Jindal boosts profile with international partnerships

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Jindal Water’s JV with Manila Water and a new MOU with Kobelco highlight a growing trend for Indian water companies to ally themselves with international partners. Rama Rastogi reports.

Jindal Water Infrastructure Ltd. (JWIL), part of the $10 billion O.P. Jindal conglomerate, has signed two new agreements with foreign partners – a 50/50 joint venture with Manila Water of the Philippines, and an MOU with Japan’s Kobelco.

Signed on 5th February, the JV will be called Jindal Manila Water Development Company Limited, and will focus on pursuing water concessions in the water- scarce and increasingly pro-private sector states of Rajasthan, Gujarat and Maharashtra. It will act purely as a business development vehicle, with each party making an initial equity injection of INR22.5 million ($500,000). A special purpose company will be set up for each project won, with the respective equity stakes being negotiated between the partners on a case- by-case basis.

Speaking to GWI, Ram Sundar, CFO of Jindal Water, said: “Manila Water Company brings expertise and experience to the partnership, while Jindal brings local market knowledge, financial capability, existing business relationships and brand equity. We will focus on NRW reduction, 24/7 water supply, billing and metering.”

MWC and Jindal have worked together before, submitting an ultimately unsuccessful bid for the Haldia wastewater BOT in West Bengal in 2008. While MWC operates a water supply and sewerage project in Tirupur, Tamil Nadu, jointly with Mahindra, it has so far failed to capitalise on opportunities elsewhere in the country.

Nevertheless, MWC’s director of regulation and corporate development Perry Rivera is bullish about the new JV’s prospects. “I’ve never seen so much activity in the Indian water sector as we have seen in the last 15 months,” Rivera told GWI. “All the big players are there – and I can see that partnerships, project by project, are being forged.”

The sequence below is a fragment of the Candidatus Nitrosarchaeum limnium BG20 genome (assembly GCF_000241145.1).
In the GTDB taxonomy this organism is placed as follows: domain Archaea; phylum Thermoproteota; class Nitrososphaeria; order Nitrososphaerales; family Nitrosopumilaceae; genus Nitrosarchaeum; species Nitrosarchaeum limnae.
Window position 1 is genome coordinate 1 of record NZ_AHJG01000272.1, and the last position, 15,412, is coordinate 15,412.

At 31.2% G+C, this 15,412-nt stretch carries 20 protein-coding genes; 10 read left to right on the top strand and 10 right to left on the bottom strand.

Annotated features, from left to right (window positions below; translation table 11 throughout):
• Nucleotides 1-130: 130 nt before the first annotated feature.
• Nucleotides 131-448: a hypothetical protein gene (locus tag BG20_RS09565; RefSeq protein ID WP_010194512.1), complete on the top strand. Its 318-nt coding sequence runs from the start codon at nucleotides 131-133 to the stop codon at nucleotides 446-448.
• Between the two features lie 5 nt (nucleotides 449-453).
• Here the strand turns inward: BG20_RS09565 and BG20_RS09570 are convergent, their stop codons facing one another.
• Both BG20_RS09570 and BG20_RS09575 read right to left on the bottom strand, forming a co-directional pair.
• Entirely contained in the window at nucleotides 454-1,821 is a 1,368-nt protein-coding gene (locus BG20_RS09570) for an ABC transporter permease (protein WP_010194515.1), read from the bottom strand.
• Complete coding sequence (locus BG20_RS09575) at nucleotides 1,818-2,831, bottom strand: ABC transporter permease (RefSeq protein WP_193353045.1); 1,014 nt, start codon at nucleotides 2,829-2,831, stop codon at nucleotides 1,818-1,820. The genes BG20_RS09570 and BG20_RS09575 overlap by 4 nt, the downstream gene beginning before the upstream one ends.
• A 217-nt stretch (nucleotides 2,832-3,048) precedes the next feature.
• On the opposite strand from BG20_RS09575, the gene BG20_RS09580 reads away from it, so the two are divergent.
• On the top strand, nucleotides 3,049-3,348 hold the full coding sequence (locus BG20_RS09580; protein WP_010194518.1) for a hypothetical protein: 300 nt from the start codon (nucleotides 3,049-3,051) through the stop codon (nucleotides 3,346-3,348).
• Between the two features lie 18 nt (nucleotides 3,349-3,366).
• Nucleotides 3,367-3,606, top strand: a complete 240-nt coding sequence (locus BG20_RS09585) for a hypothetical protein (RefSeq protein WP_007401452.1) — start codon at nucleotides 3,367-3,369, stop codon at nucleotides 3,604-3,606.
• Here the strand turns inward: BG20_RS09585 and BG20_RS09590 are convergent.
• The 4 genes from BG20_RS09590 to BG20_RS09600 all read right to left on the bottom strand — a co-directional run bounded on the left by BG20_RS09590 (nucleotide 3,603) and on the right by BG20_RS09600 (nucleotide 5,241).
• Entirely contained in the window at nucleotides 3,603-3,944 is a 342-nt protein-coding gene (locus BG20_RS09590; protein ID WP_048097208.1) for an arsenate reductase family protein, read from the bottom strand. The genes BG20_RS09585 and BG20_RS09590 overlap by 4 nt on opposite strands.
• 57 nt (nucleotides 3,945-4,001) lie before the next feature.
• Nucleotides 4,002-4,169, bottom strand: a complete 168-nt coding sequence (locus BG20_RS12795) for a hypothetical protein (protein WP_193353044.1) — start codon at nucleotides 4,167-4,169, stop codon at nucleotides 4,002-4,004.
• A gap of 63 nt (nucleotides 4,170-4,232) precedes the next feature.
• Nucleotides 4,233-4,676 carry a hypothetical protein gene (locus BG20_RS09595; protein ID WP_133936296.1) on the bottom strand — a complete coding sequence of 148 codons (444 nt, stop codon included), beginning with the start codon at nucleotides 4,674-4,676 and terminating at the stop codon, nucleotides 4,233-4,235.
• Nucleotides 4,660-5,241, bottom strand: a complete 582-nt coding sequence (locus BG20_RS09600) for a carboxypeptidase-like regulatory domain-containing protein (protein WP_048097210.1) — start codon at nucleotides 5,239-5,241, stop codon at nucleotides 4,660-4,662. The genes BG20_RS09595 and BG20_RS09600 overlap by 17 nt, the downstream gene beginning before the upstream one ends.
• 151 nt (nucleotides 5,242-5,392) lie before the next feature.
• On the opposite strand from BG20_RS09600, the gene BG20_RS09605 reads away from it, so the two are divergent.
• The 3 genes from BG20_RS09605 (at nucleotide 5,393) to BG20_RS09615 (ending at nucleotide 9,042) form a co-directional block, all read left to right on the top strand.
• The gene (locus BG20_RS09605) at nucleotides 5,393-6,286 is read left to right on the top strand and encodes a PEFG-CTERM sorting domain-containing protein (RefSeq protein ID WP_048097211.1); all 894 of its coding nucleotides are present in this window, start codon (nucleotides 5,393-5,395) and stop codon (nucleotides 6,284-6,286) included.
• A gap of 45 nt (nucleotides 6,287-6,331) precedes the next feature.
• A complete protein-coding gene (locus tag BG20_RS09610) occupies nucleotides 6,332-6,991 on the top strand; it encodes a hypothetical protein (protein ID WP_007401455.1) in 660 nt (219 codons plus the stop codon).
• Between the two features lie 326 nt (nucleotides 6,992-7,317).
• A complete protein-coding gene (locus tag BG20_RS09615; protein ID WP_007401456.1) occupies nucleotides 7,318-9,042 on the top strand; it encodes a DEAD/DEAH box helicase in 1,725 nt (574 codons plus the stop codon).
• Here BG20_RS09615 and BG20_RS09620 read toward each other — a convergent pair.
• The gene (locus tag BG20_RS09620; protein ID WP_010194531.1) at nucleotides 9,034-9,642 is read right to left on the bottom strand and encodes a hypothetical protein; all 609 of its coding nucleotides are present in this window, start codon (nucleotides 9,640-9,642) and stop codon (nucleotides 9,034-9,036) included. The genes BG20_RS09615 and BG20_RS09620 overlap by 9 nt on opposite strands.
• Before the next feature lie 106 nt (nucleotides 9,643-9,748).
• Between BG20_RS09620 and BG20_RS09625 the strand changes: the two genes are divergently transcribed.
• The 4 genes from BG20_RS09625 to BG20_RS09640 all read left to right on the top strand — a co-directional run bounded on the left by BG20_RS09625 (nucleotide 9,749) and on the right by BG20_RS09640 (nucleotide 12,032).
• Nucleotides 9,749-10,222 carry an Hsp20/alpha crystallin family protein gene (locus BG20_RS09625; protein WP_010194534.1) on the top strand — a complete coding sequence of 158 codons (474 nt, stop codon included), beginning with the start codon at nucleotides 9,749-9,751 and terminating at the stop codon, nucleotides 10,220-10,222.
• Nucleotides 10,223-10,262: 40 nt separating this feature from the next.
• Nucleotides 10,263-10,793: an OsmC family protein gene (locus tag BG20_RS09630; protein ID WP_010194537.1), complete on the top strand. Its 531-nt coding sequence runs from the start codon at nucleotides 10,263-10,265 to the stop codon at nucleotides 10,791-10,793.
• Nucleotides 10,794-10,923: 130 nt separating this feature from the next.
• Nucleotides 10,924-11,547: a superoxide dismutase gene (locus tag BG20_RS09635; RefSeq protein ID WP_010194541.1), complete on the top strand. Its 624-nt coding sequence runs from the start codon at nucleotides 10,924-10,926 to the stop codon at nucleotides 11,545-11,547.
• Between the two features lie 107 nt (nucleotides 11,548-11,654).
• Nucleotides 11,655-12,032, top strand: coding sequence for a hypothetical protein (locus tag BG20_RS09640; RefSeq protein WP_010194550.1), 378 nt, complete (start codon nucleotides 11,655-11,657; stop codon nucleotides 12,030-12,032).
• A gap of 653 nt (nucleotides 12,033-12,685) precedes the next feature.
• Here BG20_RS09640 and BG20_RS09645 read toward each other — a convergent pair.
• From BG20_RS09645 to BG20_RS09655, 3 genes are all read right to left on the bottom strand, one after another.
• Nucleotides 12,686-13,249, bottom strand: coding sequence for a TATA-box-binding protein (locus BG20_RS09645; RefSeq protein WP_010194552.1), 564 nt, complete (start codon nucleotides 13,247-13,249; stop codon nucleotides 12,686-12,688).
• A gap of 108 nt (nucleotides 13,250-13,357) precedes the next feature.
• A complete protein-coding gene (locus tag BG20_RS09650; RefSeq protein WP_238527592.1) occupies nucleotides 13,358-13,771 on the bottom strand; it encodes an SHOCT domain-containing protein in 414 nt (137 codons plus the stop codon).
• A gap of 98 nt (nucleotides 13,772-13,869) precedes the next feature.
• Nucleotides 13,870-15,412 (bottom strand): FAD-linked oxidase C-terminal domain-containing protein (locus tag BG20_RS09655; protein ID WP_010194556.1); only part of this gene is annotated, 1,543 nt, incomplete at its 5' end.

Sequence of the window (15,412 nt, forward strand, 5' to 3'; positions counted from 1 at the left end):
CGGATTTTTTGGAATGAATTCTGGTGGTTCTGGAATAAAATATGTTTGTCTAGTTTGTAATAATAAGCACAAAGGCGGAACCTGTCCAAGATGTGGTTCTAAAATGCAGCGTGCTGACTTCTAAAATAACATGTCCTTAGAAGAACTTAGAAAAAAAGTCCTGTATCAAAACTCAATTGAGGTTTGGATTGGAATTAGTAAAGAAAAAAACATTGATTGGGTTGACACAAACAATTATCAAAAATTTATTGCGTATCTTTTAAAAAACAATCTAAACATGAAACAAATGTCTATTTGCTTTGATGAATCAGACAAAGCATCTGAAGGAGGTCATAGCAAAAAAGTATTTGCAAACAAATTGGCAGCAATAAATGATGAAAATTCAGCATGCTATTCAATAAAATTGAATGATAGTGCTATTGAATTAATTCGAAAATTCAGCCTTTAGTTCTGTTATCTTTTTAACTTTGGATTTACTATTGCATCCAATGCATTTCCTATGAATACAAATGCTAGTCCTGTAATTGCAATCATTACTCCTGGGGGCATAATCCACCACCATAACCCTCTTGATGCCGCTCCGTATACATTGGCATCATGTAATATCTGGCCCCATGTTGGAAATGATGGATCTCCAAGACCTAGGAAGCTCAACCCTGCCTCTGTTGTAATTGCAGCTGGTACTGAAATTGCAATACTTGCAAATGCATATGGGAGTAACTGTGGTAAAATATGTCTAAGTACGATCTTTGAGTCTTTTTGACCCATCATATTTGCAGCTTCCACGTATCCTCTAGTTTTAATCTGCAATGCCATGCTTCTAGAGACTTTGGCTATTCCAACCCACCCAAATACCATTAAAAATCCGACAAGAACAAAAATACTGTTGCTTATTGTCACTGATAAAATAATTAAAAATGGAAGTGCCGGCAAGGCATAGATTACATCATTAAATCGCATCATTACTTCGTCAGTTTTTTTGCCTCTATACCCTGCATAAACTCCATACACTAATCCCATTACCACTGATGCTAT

Jindal also recently signed an MOU with the Kobelco Steel Group. According to Sundar, the two will work together primarily on industrial wastewater projects. Jindal is the latest Indian company to collaborate with foreign firms – the newly signed agreements follow partnerships between Veolia and Doshion, Befesa and IVRCL, and Ranhill and Jusco.

Rivera cites several reasons for the surge in interest in India’s water sector, including strong economic growth in key states which require more water infrastructure. “The JNNURM, along with support for the private sector by donor institutions like the ADB and the World Bank, has created a very positive investment atmosphere,” he observes.

Like Sundar, Rivera believes that Jindal and MWC complement each other. “In the water business you need a brand name, and that brand name carries with it a commitment to follow through. Jindal not only has this, but is one of India’s top ten conglomerates,” he enthuses.

MWC and Jindal, along with Hindustan Construction Company, have already been prequalified for a 20-year water services concession in Aurangabad, a city and region of 1.5 million people in Maharashtra. Jindal Water is predicted to book revenues of around $55 million in the 2009-2010 fiscal year.